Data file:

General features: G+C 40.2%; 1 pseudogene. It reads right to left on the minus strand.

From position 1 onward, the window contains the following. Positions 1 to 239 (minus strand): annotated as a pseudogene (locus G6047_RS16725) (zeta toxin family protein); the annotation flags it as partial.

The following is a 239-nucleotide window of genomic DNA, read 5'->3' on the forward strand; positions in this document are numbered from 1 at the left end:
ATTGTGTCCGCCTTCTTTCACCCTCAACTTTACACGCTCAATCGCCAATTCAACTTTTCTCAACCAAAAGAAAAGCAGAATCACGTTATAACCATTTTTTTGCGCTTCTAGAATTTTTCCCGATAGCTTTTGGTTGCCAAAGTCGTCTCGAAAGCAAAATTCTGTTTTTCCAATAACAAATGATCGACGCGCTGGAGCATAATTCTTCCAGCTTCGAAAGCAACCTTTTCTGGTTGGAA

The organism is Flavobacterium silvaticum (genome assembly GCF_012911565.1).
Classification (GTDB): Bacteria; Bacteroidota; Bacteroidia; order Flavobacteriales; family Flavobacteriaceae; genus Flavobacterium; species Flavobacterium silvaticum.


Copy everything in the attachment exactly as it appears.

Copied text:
General features: G+C 40.2%; 1 pseudogene. It reads right to left on the minus strand.

From position 1 onward, the window contains the following. Positions 1 to 239 (minus strand): annotated as a pseudogene (locus G6047_RS16725) (zeta toxin family protein); the annotation flags it as partial.

The following is a 239-nucleotide window of genomic DNA, read 5'->3' on the forward strand; positions in this document are numbered from 1 at the left end:
ATTGTGTCCGCCTTCTTTCACCCTCAACTTTACACGCTCAATCGCCAATTCAACTTTTCTCAACCAAAAGAAAAGCAGAATCACGTTATAACCATTTTTTTGCGCTTCTAGAATTTTTCCCGATAGCTTTTGGTTGCCAAAGTCGTCTCGAAAGCAAAATTCTGTTTTTCCAATAACAAATGATCGACGCGCTGGAGCATAATTCTTCCAGCTTCGAAAGCAACCTTTTCTGGTTGGAA

The organism is Flavobacterium silvaticum (genome assembly GCF_012911565.1).
Classification (GTDB): Bacteria; Bacteroidota; Bacteroidia; order Flavobacteriales; family Flavobacteriaceae; genus Flavobacterium; species Flavobacterium silvaticum.